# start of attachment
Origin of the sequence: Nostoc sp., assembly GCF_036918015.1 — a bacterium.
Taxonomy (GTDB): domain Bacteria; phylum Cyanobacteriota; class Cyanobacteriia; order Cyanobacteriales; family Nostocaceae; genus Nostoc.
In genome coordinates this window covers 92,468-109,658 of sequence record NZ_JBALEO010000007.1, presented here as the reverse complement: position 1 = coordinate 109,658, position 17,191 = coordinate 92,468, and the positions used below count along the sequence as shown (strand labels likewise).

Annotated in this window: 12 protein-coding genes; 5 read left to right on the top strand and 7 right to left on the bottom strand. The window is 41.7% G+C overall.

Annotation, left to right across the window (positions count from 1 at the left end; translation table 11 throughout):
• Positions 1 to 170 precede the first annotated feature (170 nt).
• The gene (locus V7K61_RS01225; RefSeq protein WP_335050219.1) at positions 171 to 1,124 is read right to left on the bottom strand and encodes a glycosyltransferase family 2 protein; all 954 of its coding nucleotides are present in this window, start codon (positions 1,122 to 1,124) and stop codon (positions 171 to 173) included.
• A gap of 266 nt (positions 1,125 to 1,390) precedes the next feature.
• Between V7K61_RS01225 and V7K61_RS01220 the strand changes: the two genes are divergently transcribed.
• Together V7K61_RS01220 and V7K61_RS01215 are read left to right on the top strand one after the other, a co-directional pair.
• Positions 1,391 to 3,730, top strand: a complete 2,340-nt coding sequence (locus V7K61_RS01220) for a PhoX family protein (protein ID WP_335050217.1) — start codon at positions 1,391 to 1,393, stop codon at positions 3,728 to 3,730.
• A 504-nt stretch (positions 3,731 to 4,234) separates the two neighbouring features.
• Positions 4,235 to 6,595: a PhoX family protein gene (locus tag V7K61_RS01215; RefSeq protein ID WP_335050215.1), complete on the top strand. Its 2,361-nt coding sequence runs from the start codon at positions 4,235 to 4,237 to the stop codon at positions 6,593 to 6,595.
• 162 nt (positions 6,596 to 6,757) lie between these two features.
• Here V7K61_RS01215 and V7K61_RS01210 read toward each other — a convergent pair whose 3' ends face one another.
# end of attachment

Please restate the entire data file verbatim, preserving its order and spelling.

Origin of the sequence: Nostoc sp., assembly GCF_036918015.1 — a bacterium.
Taxonomy (GTDB): domain Bacteria; phylum Cyanobacteriota; class Cyanobacteriia; order Cyanobacteriales; family Nostocaceae; genus Nostoc.
In genome coordinates this window covers 92,468-109,658 of sequence record NZ_JBALEO010000007.1, presented here as the reverse complement: position 1 = coordinate 109,658, position 17,191 = coordinate 92,468, and the positions used below count along the sequence as shown (strand labels likewise).

Annotated in this window: 12 protein-coding genes; 5 read left to right on the top strand and 7 right to left on the bottom strand. The window is 41.7% G+C overall.

Annotation, left to right across the window (positions count from 1 at the left end; translation table 11 throughout):
• Positions 1 to 170 precede the first annotated feature (170 nt).
• The gene (locus V7K61_RS01225; RefSeq protein WP_335050219.1) at positions 171 to 1,124 is read right to left on the bottom strand and encodes a glycosyltransferase family 2 protein; all 954 of its coding nucleotides are present in this window, start codon (positions 1,122 to 1,124) and stop codon (positions 171 to 173) included.
• A gap of 266 nt (positions 1,125 to 1,390) precedes the next feature.
• Between V7K61_RS01225 and V7K61_RS01220 the strand changes: the two genes are divergently transcribed.
• Together V7K61_RS01220 and V7K61_RS01215 are read left to right on the top strand one after the other, a co-directional pair.
• Positions 1,391 to 3,730, top strand: a complete 2,340-nt coding sequence (locus V7K61_RS01220) for a PhoX family protein (protein ID WP_335050217.1) — start codon at positions 1,391 to 1,393, stop codon at positions 3,728 to 3,730.
• A 504-nt stretch (positions 3,731 to 4,234) separates the two neighbouring features.
• Positions 4,235 to 6,595: a PhoX family protein gene (locus tag V7K61_RS01215; RefSeq protein ID WP_335050215.1), complete on the top strand. Its 2,361-nt coding sequence runs from the start codon at positions 4,235 to 4,237 to the stop codon at positions 6,593 to 6,595.
• 162 nt (positions 6,596 to 6,757) lie between these two features.
• Here V7K61_RS01215 and V7K61_RS01210 read toward each other — a convergent pair whose 3' ends face one another.